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ORIGINAL ARTICLE
Year : 2019  |  Volume : 11  |  Issue : 1  |  Page : 20-24  

Mitochondrial nephrotoxicity induced by tacrolimus (FK-506) and modulatory effects of Bacopa monnieri (Farafakh) of Tabuk Region


1 Department of Biology, Faculty of Sciences, University of Tabuk, Tabuk, Saudi Arabia
2 Department of Zoology, Faculty of Sciences, Tanta University, Tanta, Egypt
3 Department of Botany, School of Bioengineering and Biosciences, Lovely Professional University, Phagwara, Punjab, India
4 Department of Medical Laboratory, Faculty of Applied Medical Sciences, Jazan University, Jazan, Saudi Arabia

Date of Web Publication20-Feb-2019

Correspondence Address:
Dr. Atif Abdulwahab A. Oyouni
Department of Biology, Faculty of Sciences, University of Tabuk, Tabuk 71491
Saudi Arabia
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Source of Support: None, Conflict of Interest: None


DOI: 10.4103/pr.pr_100_18

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   Abstract 


Background: Tacrolimus is a known immunosuppressive drug used widely for organ transplantation, but its nephrotoxicity mechanism is still unclear. Objectives: The present study investigates the protective efficacy of Bacopa monnieri (BM), against tacrolimus-induced nephrotoxicity in rats. Materials and Methods: Group 1 (control group); administered orally with normal saline for 30 days; Group 2 (BM extract treated group); Group 3 (tacrolimus-treated group); and Group 4; (tacrolimus plus BM extract treated group). Tacrolimus-treated rats received 1 mg/kg body weight of tacrolimus intraperitoneally for 30 days, and BM-pretreated rats were administered with the dose of 200 mg/kg orally by gavage once a day for 30 days. Results: Tacrolimus-induced nephrotoxicity was assessed biochemically and histopathologically. Pretreatment with BM has shown to possess a significant protective effect against tacrolimus-induced kidney functions regarding urea, creatinine, and albumin levels, respectively. The creatinine, mitochondrial lipid peroxidation (thiobarbituric acid reactive substances), and protein carbonyl levels were significantly increased dramatically, and however, the total proteins, albumin, glutathione, superoxide dismutase, and glutathione peroxidase were decreased when pretreated with tacrolimus. The nephroprotective efficacy of the BM extract was further evident by histopathological analysis and DNA fragmentation. Conclusion: The outcome of this study indicates that BM extracts exerted protection against tacrolimus-induced kidney toxicity.
Abbreviations Used: ANOVA: Analysis of variance, BM: Bacopa monnieri, BUN: Blood urea nitrogen, DNPH: Dinitrophenylhydrazine, DPPH: 2,2-diphenyl-1-picrylhydrazyl, DSR: Deanship of Scientific Research, EOBPV: Egyptian Organization for Biological Products and Vaccines, GPx: Glutathione peroxidase, GSH: Glutathione, H and E: Hematoxylin and eosin, H2O2: Hydrogenperoxide, IAEC: Institutional Animals Ethics Committee, IC: Inhibitory concentration, Ip: Intraperitoneal, mLPO: Mitochondrial lipid peroxidation, Mn-SOD: Mn-superoxide dismutase, PC: Protein carbonyl, ROS: Reactive oxygen species.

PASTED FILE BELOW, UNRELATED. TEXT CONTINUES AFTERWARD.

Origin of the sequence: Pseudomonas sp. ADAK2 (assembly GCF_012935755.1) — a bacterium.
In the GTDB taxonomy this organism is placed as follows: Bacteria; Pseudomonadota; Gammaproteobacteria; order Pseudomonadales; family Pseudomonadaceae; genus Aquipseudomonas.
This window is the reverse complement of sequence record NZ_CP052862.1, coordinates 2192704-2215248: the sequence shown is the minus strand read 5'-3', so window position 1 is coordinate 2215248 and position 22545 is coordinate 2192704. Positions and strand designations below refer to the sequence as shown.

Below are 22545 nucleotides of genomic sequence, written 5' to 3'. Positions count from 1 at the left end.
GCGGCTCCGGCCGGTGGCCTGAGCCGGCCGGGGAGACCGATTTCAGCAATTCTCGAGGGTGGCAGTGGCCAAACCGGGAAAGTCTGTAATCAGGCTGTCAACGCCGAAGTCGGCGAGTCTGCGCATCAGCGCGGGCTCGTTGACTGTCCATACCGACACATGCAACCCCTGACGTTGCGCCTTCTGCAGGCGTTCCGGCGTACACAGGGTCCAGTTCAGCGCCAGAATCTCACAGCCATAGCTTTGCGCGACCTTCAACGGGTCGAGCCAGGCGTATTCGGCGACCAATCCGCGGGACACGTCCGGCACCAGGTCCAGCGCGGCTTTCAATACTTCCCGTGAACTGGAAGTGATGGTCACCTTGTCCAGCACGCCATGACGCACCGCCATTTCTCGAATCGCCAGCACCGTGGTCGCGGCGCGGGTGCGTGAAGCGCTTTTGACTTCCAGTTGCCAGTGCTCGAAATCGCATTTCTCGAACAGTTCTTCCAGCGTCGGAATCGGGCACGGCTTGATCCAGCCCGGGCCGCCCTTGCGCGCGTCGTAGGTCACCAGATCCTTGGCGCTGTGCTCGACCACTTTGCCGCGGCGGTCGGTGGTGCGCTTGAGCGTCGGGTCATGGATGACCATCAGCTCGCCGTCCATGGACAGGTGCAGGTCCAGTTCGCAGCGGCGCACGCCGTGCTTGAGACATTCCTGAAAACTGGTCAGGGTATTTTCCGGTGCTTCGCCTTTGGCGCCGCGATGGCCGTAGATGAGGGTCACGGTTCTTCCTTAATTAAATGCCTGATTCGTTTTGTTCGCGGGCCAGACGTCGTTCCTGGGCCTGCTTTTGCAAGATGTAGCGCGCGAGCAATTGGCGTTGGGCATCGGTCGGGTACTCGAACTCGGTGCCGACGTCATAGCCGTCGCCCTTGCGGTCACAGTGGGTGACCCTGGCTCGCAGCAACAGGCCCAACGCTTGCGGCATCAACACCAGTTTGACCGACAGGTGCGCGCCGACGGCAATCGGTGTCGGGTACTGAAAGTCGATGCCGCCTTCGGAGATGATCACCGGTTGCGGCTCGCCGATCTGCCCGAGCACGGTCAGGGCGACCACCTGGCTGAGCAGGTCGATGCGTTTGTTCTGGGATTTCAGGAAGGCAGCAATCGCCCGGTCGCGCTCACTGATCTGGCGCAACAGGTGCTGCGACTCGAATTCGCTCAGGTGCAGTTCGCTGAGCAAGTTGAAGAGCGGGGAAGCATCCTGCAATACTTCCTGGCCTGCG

Keywords: Antioxidant activity, Bacopa monnieri, DNA fragmentation, nephrotoxicity, tacrolimus


How to cite this article:
Oyouni AA, Saggu S, Tousson E, Mohan A, Farasani A. Mitochondrial nephrotoxicity induced by tacrolimus (FK-506) and modulatory effects of Bacopa monnieri (Farafakh) of Tabuk Region. Phcog Res 2019;11:20-4

How to cite this URL:
Oyouni AA, Saggu S, Tousson E, Mohan A, Farasani A. Mitochondrial nephrotoxicity induced by tacrolimus (FK-506) and modulatory effects of Bacopa monnieri (Farafakh) of Tabuk Region. Phcog Res [serial online] 2019 [cited 2019 Aug 21];11:20-4. Available from: http://www.phcogres.com/text.asp?2019/11/1/20/252556





SUMMARY

  • Nephroprotective properties of the ethanol extract of Bacopa monnieri and its antioxidant activity was evaluated. It showed anti-oxidative and protective efficacy against tacrolimus by significant attenuation of oxidative stress parameters in mitochondria isolated from the kidney, augmentation in renal function biochemistry as well as the restoration of renal structures.



   Introduction Top


Humans are incessantly exposed to exogenous chemicals, drugs, and environmental pollutants deliberately and inadvertently that harm the kidney. Kidneys are extremely susceptible to damage caused by reactive oxygen species (ROS) due to oxidative stress. Tacrolimus is a known immunosuppressive drug used in organ transplantation and has both short-term and long-term advantages over conventional drugs. After transplantation, toxicity of tacrolimus is an important determinant of morbidity and mortality. This drug has higher nephrotoxicity, neurotoxicity, and diabetogenicity.[1] Tacrolimus is absorbed in the duodenum and jejunum after oral administration and have a great erraticism of pharmacokinetics.[2]